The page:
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iPhone Launch Event Coverage: San Francisco and Boulder
Friday, June 29th, 2007 at 4:00 PM - by Bryan Chaffin & Jeff Gamet
iPhone campers started lining up at 10:00 PM Thursday night in Boulder, Colorado for the chance to be one of the first to buy Apples new combination iPod and smartphone, and the lines at Apples San Francisco store started Thursday morning. Their patience paid off Friday evening when the Apple Stores opened their doors to fanfare and cheers.
Some 200 people were in line at the 29th Street Boulder location by 6:00 PM Friday evening, and more than 500 stretched around three sides of the San Francisco city block at the 1 Stockton Street store. In both cities, there was a festival air for many waiting in line, a sentiment that has been echoed in reports from around the country.
The first two units sold in Boulder went to local Mac consultant Mike McDaniel -- one of the first people in line Thursday night. "It was really great," he said. "There were great people in line. We had so much fun." Other mall stores joined in on the event by providing umbrellas for shade, drinks, and snacks. Mr. McDaniel added "It was a real community event."
The first person to walk out with an iPhone
is in the center of this image, surrounded
by attending media
Mike McDaniel scores the first iPhone
from the Boulder store.
In addition to the street performers near the head of the line in San Francisco, Starbucks had a portable kiosk on hand selling refreshments on the sidewalk near the Apple Store. Apple employees did their part to make everyone feel like they were part of a community event, too. As groups of customers were let in the store, employees would cheer, and new iPhone owners were congratulated as they stepped back outside.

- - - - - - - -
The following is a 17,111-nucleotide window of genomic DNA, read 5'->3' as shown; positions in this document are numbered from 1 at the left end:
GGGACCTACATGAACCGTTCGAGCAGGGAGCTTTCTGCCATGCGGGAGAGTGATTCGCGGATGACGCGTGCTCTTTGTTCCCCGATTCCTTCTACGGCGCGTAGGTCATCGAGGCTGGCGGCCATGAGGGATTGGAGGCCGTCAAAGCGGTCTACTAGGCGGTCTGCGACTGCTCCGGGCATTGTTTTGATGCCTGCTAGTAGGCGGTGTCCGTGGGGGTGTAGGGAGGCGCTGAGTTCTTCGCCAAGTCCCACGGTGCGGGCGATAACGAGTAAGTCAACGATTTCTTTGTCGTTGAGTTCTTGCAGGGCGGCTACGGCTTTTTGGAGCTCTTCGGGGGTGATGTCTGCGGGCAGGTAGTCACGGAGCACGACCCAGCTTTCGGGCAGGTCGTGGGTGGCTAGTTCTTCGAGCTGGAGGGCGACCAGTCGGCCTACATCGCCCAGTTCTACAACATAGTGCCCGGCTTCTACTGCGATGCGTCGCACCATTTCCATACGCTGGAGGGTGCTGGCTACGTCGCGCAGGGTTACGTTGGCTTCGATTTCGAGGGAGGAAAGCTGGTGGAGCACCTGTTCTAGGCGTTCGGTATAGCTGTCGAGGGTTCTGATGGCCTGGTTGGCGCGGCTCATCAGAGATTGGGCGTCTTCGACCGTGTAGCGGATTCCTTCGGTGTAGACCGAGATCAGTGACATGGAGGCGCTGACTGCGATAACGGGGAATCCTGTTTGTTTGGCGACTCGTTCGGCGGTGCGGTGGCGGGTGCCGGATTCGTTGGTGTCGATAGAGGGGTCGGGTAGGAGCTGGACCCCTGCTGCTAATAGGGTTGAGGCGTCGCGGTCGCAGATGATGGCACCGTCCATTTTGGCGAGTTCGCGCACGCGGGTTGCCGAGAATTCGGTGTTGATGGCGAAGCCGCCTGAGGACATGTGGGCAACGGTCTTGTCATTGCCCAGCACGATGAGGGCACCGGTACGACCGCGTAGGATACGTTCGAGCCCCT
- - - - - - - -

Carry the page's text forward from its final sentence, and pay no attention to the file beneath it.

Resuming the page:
Indeed, store employees started a shouted countdown at 5:59:34 PM, with cheers, applause, and congratulations ringing out as the first customers crossed through into the Apple Store. Within five minutes, the first customers walked back outside (through the assembled media), holding their iPhones aloft like trophies in a victory stance.Goffice.com, got in line at 1:00 PM in San Francisco in order to get an iPhone to test his companys new Goffice product for iPhone. It allows users to create, edit, save, and send as an e-mail attachment Word files from within Safari (PDF capabilities coming soon).
Mr. Warnock -- a Microsoft .Net developer -- needed to test it on an actual iPhone to make sure it worked. "Its been ready to go for several days," Mr. Warnock said, "but Ive been waiting to test it before we announced the product."
Anne and Matthew, residents of Berkeley, arrived in San Francisco at 2:30, but Matthews wait began long before that. "I said 10 years ago that Id pay up to US$3,000 for an Apple cell phone that worked," he said, making his price of $599 for an 8GB unit a comparative bargain. His wife Anne didnt an iPhone for herself, but instead provided moral support and drink runs for their wait.
Perhaps most interesting was that even after waiting in line for hours, days in some cases, people were smiling before and after they got their iPhones. Even Apple Store employees, who were no doubt under a lot of stress in the weeks leading up to the release, were also smiling and seemingly having a good time in the opening hours of iPhonemania.
Perhaps that is why the buying process remained swift throughout the opening day, standing in stark contrast to the experience of buying a phone through traditional carrier-operated store fronts. Once they got in, customers could get their iPhone and walk out of the store within just a few minutes, unless they wanted to stay and look at other Apple merchandize.
This was most closely illustrated by the scene at AT&T stores near both the San Francisco and Boulder Apple Store locations. As one customer left the Boulder AT&T store, an employee guarding the door would sternly allow the next person in line to come in. The 40-person line was quiet, and there wasnt any cheering as customers left the store with their new iPhone.
The same was true at the Market Street AT&T store in San Francisco, where the line was quiet, and the store quickly ran out of 8GB units. The lines didnt appear to move as fast at either location, either, and this was perhaps exacerbated by the decidedly un-partylike atmosphere.
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